An undergraduate student government office and the California Public Interest Research Group, or CALPIRG, hopes to reduce the amount of money students spend on textbooks by encouraging professors to switch to cheaper alternatives.
Devika Chaudhuri, CALPIRG textbook program coordinator and first-year applied mathematics student, said CALPIRG and the USAC Financial Supports commissioner created a textbook lobby force in March that aims to persuade professors to switch from traditional textbooks to cheaper open-source textbooks.
“The average student spends over $2,400 on textbooks over the course of their four-year degree, and the problem seems to be only getting worse with textbook prices rising at four times the inflation rate,” Chaudhuri said.
UCLA Undergraduate Admission estimates each student pays $1,635 annually for course materials.
Open-source textbooks, often authored by professors and researchers, are peer reviewed but are not published by traditional corporate publishers, Chaudhuri said. She added she thinks open-source textbooks can also be easily customized to cater to a course’s curriculum.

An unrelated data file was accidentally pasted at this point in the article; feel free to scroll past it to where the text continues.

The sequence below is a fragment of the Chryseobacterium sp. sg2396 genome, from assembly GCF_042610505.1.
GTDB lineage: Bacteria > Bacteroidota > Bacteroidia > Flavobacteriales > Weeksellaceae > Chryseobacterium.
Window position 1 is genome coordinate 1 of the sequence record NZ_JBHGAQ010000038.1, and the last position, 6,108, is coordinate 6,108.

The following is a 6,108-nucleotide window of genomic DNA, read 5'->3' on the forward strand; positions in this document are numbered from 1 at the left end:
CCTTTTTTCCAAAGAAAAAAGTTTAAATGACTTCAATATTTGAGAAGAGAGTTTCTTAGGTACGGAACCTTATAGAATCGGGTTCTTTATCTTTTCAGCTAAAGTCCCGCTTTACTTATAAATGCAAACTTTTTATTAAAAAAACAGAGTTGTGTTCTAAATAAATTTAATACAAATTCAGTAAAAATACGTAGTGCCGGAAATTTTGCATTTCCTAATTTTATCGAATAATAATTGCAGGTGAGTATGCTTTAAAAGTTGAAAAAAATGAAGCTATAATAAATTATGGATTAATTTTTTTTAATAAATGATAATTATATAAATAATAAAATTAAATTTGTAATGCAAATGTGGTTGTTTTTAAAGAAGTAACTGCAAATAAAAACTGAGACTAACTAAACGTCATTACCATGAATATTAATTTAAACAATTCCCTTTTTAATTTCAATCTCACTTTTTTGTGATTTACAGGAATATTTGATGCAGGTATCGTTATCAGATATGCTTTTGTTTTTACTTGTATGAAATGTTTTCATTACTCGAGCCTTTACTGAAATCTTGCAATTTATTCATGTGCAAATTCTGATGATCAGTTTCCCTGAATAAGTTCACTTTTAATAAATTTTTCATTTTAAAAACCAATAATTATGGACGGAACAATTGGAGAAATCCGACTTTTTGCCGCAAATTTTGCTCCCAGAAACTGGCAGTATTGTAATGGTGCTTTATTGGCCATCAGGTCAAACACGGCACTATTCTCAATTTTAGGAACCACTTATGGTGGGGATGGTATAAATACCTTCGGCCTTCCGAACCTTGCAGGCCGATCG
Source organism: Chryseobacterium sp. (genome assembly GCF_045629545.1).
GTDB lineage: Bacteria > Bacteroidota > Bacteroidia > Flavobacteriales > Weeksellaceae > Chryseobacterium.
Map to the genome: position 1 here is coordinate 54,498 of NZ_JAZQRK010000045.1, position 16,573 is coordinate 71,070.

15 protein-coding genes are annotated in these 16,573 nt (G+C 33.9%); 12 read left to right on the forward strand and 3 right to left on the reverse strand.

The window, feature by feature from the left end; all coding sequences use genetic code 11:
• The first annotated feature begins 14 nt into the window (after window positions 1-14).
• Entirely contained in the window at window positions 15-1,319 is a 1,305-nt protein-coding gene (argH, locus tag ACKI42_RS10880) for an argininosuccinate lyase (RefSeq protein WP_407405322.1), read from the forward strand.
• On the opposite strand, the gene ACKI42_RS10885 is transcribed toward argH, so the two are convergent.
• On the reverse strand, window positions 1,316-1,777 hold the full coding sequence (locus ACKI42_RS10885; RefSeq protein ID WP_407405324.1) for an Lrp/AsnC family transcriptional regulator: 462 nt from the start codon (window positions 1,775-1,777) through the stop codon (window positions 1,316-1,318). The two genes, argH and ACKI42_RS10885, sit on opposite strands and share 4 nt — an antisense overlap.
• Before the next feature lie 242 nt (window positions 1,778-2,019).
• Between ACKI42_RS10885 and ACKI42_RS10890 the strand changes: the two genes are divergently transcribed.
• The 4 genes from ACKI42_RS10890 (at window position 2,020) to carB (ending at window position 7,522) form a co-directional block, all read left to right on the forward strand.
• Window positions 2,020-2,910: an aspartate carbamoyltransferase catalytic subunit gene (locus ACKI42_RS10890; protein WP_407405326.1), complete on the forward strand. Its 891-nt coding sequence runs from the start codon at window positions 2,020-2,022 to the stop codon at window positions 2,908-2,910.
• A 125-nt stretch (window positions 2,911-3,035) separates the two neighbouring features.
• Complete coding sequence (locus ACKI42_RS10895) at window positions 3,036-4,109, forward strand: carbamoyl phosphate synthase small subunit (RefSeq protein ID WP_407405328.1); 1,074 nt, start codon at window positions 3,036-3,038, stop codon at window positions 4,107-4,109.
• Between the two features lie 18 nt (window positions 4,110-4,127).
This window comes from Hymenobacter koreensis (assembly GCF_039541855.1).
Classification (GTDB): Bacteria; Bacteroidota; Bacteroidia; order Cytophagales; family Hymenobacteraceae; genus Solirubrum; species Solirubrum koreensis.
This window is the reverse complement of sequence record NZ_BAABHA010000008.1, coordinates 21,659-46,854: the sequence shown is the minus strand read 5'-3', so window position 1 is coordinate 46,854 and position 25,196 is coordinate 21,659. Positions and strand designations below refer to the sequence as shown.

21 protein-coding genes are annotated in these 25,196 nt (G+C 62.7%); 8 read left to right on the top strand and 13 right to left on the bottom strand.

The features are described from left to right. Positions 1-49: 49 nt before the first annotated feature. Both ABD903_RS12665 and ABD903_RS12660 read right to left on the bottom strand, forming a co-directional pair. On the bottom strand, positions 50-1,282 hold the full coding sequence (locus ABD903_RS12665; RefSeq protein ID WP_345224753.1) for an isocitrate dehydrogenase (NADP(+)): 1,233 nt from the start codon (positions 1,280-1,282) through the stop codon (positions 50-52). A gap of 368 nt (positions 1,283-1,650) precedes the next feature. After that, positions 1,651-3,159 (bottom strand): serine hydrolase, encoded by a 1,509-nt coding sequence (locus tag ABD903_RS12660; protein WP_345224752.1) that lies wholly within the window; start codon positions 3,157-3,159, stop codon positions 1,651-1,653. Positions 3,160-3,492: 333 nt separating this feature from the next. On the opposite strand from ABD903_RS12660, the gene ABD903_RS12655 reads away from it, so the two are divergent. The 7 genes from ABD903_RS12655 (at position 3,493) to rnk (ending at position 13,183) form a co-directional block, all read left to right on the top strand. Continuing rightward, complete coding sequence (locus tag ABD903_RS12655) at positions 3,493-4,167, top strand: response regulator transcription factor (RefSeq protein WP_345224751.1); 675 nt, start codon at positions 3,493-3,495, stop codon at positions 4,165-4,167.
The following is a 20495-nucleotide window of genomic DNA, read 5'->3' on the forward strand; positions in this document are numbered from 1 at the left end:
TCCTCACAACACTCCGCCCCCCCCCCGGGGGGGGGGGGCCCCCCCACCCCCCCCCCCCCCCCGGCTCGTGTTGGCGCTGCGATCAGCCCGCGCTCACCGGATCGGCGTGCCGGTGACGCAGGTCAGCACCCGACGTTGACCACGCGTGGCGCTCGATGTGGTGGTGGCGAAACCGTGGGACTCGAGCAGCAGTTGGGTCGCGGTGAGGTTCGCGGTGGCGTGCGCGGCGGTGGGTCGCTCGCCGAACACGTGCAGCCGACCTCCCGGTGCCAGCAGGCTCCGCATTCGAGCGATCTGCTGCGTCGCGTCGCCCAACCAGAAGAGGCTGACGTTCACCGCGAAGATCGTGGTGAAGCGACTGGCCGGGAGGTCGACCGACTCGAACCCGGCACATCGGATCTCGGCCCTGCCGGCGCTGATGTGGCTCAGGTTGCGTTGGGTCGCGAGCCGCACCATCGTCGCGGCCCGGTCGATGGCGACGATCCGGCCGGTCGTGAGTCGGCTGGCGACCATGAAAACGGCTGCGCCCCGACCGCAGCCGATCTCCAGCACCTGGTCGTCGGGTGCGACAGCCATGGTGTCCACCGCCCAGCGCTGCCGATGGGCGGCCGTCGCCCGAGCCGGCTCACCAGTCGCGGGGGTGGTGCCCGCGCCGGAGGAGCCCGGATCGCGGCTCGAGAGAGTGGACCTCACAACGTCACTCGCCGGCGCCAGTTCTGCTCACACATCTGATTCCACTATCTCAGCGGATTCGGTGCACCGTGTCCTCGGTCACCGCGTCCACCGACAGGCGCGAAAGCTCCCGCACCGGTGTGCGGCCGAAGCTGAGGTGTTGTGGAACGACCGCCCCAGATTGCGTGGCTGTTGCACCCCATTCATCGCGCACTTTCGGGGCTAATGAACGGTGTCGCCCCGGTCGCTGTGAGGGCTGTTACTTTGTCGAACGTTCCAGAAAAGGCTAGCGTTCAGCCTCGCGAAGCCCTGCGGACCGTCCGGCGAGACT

Hannah Chung, a third-year molecular, cell and developmental biology student, said she thinks it’s important to reduce the cost of textbooks, but she is concerned the quality of open-source materials will not be as high as that of traditional textbooks.
Chaudhuri said CALPIRG has scheduled meetings with professors and departments to speak with faculty members about using more open-source materials. She added she thinks the content in many open-source textbooks are similar to existing textbooks that professors ask students to purchase.
Ruhi Patil, USAC Financial Supports commissioner, said she thinks more professors should be aware of the Affordable Course Materials Initiative, a UCLA Library initiative that provides financial incentives of $1,000 or $2,500 to professors who switch over to more affordable textbooks and course materials.
CALPIRG and the USAC Financial Supports Commission will be organizing a panel in mid-May to teach professors about the benefits of open-source textbooks and how they can switch over to them, Chaudhuri said.